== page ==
While Northerners have been flocking to the shores of Florida since the 1890s, thanks to the creation of the railroad, Fort Myers became a boomtown for snowbirds in the late 1950s and early 1960s. East Coast and Midwest transplants were looking to escape the snow and carve out their slice of paradise—and they wanted the opportunity to enjoy artistic pursuits between fishing trips and sunset strolls. In 1961, one of those transplants decided to help fill the cultural void: Piano teacher Arlo Deibler, who had worked with the St. Louis Symphony Orchestra, rounded up a group of musicians to form what was then called the Fort Myers Community Symphony Orchestra. They performed in churches, schools and other venues that afforded them enough room to set up. Now, known as Southwest Florida Symphony, the organization celebrates its 60th anniversary with a Diamond Jubilee season. “I had attended symphony concerts as a fangirl while pursuing other careers,” executive director Amy Ginsburg says. “To be here now, at such an exciting time for us, is pretty amazing.”
Ginsburg moved from Philadelphia to Lee County as a kid in 1980. “You couldn’t even fly into Fort Myers back then. Our family had to fly into Miami and drive across the two-lane Alligator Alley—and there was no air conditioning in the car,” she says. “I remember, as a Philly kid, thinking, ‘What is this place?’” Compared to her hometown, she found 1980s Florida to be culturally starved until she had the opportunity to see the symphony, which by then had transitioned into a fully professional orchestra based out of Fort Myers’ Barbara B. Mann Performing Arts Hall. Not only was Ginsburg instantly smitten by the venue, it also became a refuge for her as she began regularly attending concerts with her father. “It was transformative. It gave me hope,” she recalls.
Thanks to the support of local and visiting music lovers, the symphony’s growth was fairly quick. By 1969, the group had a board of directors and a volunteer auxiliary, known as the Southwest Florida Symphony Society. Today, under Ginsburg’s leadership, the society runs with the help of more than 200 volunteers and a full-time staff of 12, which provides housing, transportation and concierge services for guest musicians.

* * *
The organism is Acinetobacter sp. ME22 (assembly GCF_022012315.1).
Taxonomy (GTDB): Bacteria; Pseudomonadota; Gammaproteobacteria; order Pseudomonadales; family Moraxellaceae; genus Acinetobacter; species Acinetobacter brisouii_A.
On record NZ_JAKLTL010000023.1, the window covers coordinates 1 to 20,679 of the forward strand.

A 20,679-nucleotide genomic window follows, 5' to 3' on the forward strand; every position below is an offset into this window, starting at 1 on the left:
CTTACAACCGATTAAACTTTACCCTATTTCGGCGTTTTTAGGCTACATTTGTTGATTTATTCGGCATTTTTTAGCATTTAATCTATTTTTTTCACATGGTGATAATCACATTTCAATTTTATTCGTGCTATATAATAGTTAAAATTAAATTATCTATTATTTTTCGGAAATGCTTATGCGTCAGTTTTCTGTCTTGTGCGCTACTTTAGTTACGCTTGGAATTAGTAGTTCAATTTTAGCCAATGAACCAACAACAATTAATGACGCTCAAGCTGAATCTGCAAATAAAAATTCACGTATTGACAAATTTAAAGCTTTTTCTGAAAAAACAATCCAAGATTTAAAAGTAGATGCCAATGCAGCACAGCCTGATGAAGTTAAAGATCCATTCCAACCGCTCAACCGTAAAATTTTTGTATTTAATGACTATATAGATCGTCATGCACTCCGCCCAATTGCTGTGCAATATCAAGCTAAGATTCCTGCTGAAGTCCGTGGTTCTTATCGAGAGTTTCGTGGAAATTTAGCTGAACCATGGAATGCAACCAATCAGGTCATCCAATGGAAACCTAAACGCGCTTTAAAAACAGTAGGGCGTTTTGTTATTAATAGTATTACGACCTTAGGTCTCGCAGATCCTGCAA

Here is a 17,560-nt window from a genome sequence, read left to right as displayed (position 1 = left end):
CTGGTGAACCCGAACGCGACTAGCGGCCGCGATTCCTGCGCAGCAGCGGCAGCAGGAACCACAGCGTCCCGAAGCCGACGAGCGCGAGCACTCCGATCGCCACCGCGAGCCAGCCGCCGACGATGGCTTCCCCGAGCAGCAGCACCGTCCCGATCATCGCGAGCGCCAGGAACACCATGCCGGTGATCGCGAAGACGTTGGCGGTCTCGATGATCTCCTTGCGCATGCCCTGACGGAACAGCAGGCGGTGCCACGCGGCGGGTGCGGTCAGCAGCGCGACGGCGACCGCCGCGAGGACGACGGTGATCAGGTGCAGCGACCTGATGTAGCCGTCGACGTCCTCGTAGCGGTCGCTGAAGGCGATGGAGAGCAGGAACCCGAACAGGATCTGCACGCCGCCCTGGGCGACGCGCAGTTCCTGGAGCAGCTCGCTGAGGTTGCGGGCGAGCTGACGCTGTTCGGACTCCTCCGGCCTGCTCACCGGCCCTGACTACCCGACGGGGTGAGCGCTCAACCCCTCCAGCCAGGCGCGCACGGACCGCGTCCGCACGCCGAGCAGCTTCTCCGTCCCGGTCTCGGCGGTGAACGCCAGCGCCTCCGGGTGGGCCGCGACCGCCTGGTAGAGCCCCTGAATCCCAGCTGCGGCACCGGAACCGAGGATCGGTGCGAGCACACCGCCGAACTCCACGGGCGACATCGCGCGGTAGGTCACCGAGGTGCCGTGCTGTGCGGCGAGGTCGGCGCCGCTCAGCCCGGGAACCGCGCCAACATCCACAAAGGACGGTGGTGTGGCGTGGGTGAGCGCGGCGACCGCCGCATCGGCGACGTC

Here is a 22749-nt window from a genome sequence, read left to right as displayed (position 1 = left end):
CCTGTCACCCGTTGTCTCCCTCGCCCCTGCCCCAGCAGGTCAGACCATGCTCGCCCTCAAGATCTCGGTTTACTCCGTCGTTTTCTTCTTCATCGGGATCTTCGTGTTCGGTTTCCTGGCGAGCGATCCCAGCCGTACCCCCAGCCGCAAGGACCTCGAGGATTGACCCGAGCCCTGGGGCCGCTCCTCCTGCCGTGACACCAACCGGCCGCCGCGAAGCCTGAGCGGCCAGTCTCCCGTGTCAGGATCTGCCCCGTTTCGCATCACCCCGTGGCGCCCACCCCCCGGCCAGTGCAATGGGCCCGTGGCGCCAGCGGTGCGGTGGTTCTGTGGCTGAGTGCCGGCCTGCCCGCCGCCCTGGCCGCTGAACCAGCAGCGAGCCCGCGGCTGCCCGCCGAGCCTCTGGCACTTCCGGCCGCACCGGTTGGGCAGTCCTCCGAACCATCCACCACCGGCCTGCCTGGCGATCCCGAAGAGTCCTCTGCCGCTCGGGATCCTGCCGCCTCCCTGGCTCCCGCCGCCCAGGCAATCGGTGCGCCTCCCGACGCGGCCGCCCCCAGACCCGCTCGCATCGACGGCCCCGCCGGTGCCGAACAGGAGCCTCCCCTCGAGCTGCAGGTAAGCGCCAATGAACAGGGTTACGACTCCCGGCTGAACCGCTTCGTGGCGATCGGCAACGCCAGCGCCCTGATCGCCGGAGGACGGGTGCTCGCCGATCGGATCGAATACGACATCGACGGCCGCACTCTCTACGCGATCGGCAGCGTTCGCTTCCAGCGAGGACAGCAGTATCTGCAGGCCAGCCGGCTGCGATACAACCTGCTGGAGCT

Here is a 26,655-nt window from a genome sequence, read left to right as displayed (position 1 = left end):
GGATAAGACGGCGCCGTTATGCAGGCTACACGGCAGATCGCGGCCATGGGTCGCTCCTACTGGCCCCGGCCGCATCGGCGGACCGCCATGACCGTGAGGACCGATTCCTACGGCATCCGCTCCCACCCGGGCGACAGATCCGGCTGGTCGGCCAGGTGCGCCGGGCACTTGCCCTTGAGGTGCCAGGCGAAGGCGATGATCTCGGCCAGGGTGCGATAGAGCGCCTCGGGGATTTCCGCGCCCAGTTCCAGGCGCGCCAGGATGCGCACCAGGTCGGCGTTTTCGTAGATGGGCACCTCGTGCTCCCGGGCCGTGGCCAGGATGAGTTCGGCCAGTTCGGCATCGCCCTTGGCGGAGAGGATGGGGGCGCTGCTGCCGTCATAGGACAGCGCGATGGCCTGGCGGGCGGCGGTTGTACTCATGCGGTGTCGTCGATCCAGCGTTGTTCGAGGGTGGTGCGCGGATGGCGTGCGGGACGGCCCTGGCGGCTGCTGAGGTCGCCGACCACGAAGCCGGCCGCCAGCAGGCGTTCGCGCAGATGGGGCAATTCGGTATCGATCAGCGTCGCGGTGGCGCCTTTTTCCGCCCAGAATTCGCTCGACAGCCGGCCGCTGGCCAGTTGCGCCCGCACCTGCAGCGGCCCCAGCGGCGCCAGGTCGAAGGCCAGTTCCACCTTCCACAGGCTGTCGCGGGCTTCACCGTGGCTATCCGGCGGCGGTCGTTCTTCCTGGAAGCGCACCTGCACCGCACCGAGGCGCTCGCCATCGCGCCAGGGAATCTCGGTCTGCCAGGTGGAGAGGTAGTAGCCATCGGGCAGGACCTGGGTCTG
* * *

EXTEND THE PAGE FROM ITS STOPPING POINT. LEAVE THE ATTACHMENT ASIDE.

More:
The symphony (which is a part of the League of American Orchestras) employs 70 musicians each season. “Not only are we one-of-a-kind in Lee County, we’re also the fourth oldest continuously operating orchestra in the state,” Ginsburg notes.
In celebration of the big birthday season, there are big plans in store from Charlotte to Collier Counties, including Holiday Pops in December, the Year of the Tiger fundraiser in February and an Elton John tribute in April. Four prominent musical directors will also make appearances, including Vladimir Kulenovic, most recently of Chicago; Laura Jackson from the Reno Philharmonic; the assistant conductor of the Atlanta Symphony Orchestra, Stephen Mulligan; and Radu Paponiu, who is the associate director of the Naples Philharmonic and director of their youth orchestra. Each will bring their gifts to the anniversary affairs as they essentially audition to take over for the popular former maestro, Nir Kabaretti. “We’re looking for a match made in heaven,” Ginsburg says. “Even at 60, we plan to stay young and be a risk-taking, innovative orchestra. We’re evolving constantly and we wouldn’t have it any other way.”